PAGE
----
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About Adam (2001)

September 20th, 2007 · 1 Comment

“Miramax is brilliant at publicizing its successes, but it’s even more brilliant at burying its failures,” said Dennis Rice, their former president of marketing. Miramax Films was notorious for test screening its movies – often in malls in New Jersey – and barely releasing the ones that scored poorly. Some went straight to video, even those with major stars. Here’s a look at some of the studio’s B-sides, bombs and greatest misses.

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Synopsis
In the Temple Bar district of Dublin, blithe lounge singer and waitress Lucy Owens (Kate Hudson) breaks up with her latest boyfriend, a manic depressive standup comedian. Her sister Laura (Frances O’Connor) is a grad student who lives in a world of books. She reprimands Lucy for going from boyfriend to boyfriend without experiencing “truly great passion.”

This changes when Lucy meets a shy but attentive stranger named Adam (Stuart Townsend). She introduces him to her family on their first date. Lucy’s older sister Alice (Charlotte Bradley) is a new mother and bored housewife. Her brother David (Alan Maher) is miserable because his girlfriend won’t give him any sex. Lucy’s widowed mum (Rosaleen Linehan) brings Adam a cake. Everyone is delighted when Lucy proposes to him.

Jumping back in time, we discover bookworm Laura bonding with Adam over poetry and secretly carrying on an affair with him. David receives help from Adam sorting out his love life, but finds himself sexually attracted to the stranger as well. Alice stays immune to Adam’s charms the longest, but succumbs to him on Lucy’s wedding day. She discovers Adam is a well-intentioned cipher, molding himself to suit whoever is drawn to him.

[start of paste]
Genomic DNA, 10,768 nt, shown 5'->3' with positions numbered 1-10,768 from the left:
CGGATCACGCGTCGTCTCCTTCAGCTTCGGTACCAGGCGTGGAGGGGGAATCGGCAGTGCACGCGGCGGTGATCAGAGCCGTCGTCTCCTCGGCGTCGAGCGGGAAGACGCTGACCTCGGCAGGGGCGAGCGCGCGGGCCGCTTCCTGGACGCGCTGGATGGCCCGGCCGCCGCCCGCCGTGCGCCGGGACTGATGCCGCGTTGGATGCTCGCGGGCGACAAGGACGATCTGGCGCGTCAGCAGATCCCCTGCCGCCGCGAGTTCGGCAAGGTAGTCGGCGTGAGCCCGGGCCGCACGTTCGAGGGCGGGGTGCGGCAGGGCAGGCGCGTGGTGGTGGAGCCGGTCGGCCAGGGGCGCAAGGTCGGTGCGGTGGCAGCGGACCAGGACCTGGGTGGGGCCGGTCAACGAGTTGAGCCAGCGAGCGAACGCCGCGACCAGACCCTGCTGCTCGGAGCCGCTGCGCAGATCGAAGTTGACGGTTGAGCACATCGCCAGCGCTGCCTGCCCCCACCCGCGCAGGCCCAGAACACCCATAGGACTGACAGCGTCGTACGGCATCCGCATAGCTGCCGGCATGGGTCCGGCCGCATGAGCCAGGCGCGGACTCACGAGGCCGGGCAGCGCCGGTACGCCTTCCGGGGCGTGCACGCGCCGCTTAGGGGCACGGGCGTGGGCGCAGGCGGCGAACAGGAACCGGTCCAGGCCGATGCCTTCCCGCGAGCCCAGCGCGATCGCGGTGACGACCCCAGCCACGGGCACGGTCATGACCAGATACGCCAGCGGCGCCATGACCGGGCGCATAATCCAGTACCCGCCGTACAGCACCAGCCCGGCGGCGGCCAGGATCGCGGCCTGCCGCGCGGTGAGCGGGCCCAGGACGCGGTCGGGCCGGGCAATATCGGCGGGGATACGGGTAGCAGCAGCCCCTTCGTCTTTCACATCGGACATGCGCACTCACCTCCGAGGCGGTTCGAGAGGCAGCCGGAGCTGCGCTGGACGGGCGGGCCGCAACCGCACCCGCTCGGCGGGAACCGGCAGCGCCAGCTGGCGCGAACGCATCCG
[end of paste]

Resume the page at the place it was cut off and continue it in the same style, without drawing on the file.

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Production history
Written and directed by Gerard Stembridge, About Adam played the Sundance Film Festival in January 2000. Miramax set a release for that August, but later pushed the date back. The studio supposedly wanted to wait until Frances O’Connor and Kate Hudson became stars. When Bedazzled and Almost Famous opened poorly, the film debuted January 2001 in Ireland. It was released in the U.S. in May, when audiences missed it if they blinked.

Opinion
About Adam aspires to be a PG-13 Woody Allen romantic comedy by way of the Liffey. I’m ashamed to admit it, but it is kind of “cute” as it’s playing. I thought the approach of exploring the same events from four different perspectives was novel for a romantic comedy. It’s funny in spots, and I enjoyed watching Frances O’Connor portray an arduous, poetry loving geek who discovers her inner slut. With an Irish brogue to boot.

But the story hinges on the conceit that an entire family would discover tomfoolery on the part of their baby sister’s fiancé, and do nothing. For a tough Irish family, this struck me as science fiction. Stembridge cast his film about as feebly as he wrote it; Stuart Townsend and Kate Hudson are both out of their element. Other than the accents, it’s impossible to tell the film even takes place in Dublin. If you rent this, I recommend disengaging the brain.

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“If it comes on cable and there’s nothing else on, I wouldn’t advise you to flee – but I wouldn’t exactly go and seek this one out, either,” says Need Coffee.

Richard Propes at Independent Critics calls About Adam “basically fluff that is charming, moderately entertaining and easy to let go of in the long run.”

“Overall this film is probably the most enjoyable Rom-Com I have ever seen. In fact it is the only enjoyable Rom-Com I have ever seen. The plot is fairly run of the mill but the narrative flow is inventive and the acting is excellent,” writes Mark Davis at DVD Times.

© Joe Valdez

Tags: Unconventional romance

1 response so far ↓

  • 1 Piper // Sep 21, 2007 at 4:23 pm

    Joe, I’ve been tuning in every day or so and I gotta say that Miramax has burried some of these movies so well, I’ve never seen them and have never even heard of some of these. But still, I read.

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